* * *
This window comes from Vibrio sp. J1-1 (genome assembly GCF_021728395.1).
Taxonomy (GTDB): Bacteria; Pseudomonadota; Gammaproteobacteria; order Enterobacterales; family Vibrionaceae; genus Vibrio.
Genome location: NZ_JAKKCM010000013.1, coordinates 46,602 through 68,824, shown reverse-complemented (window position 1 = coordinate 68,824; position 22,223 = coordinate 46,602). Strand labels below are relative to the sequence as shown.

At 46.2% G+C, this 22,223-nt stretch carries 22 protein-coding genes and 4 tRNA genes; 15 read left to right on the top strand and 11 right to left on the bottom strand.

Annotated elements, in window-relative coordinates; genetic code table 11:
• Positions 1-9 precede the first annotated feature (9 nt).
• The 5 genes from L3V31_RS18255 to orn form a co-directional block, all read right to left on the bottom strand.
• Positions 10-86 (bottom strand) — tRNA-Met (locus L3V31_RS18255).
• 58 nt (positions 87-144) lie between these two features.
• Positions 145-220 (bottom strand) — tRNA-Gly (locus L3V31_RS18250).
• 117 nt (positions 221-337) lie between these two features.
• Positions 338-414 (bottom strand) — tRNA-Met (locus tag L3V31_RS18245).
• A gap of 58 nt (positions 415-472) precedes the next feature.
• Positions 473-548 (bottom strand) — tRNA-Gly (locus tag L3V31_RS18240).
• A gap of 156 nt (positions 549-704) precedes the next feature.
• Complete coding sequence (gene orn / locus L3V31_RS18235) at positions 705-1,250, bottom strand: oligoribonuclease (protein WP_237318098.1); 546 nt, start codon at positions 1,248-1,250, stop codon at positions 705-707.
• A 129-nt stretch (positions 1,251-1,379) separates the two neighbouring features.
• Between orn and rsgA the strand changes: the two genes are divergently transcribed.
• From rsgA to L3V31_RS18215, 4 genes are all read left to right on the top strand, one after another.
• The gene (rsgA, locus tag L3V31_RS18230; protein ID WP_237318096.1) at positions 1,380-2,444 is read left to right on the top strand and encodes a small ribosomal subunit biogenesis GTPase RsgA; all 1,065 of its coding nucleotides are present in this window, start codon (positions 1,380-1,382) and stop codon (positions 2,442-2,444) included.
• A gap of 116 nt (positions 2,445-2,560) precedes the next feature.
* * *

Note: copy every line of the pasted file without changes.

This window comes from Vibrio sp. J1-1 (genome assembly GCF_021728395.1).
Taxonomy (GTDB): Bacteria; Pseudomonadota; Gammaproteobacteria; order Enterobacterales; family Vibrionaceae; genus Vibrio.
Genome location: NZ_JAKKCM010000013.1, coordinates 46,602 through 68,824, shown reverse-complemented (window position 1 = coordinate 68,824; position 22,223 = coordinate 46,602). Strand labels below are relative to the sequence as shown.

At 46.2% G+C, this 22,223-nt stretch carries 22 protein-coding genes and 4 tRNA genes; 15 read left to right on the top strand and 11 right to left on the bottom strand.

Annotated elements, in window-relative coordinates; genetic code table 11:
• Positions 1-9 precede the first annotated feature (9 nt).
• The 5 genes from L3V31_RS18255 to orn form a co-directional block, all read right to left on the bottom strand.
• Positions 10-86 (bottom strand) — tRNA-Met (locus L3V31_RS18255).
• 58 nt (positions 87-144) lie between these two features.
• Positions 145-220 (bottom strand) — tRNA-Gly (locus L3V31_RS18250).
• 117 nt (positions 221-337) lie between these two features.
• Positions 338-414 (bottom strand) — tRNA-Met (locus tag L3V31_RS18245).
• A gap of 58 nt (positions 415-472) precedes the next feature.
• Positions 473-548 (bottom strand) — tRNA-Gly (locus tag L3V31_RS18240).
• A gap of 156 nt (positions 549-704) precedes the next feature.
• Complete coding sequence (gene orn / locus L3V31_RS18235) at positions 705-1,250, bottom strand: oligoribonuclease (protein WP_237318098.1); 546 nt, start codon at positions 1,248-1,250, stop codon at positions 705-707.
• A 129-nt stretch (positions 1,251-1,379) separates the two neighbouring features.
• Between orn and rsgA the strand changes: the two genes are divergently transcribed.
• From rsgA to L3V31_RS18215, 4 genes are all read left to right on the top strand, one after another.
• The gene (rsgA, locus tag L3V31_RS18230; protein ID WP_237318096.1) at positions 1,380-2,444 is read left to right on the top strand and encodes a small ribosomal subunit biogenesis GTPase RsgA; all 1,065 of its coding nucleotides are present in this window, start codon (positions 1,380-1,382) and stop codon (positions 2,442-2,444) included.
• A gap of 116 nt (positions 2,445-2,560) precedes the next feature.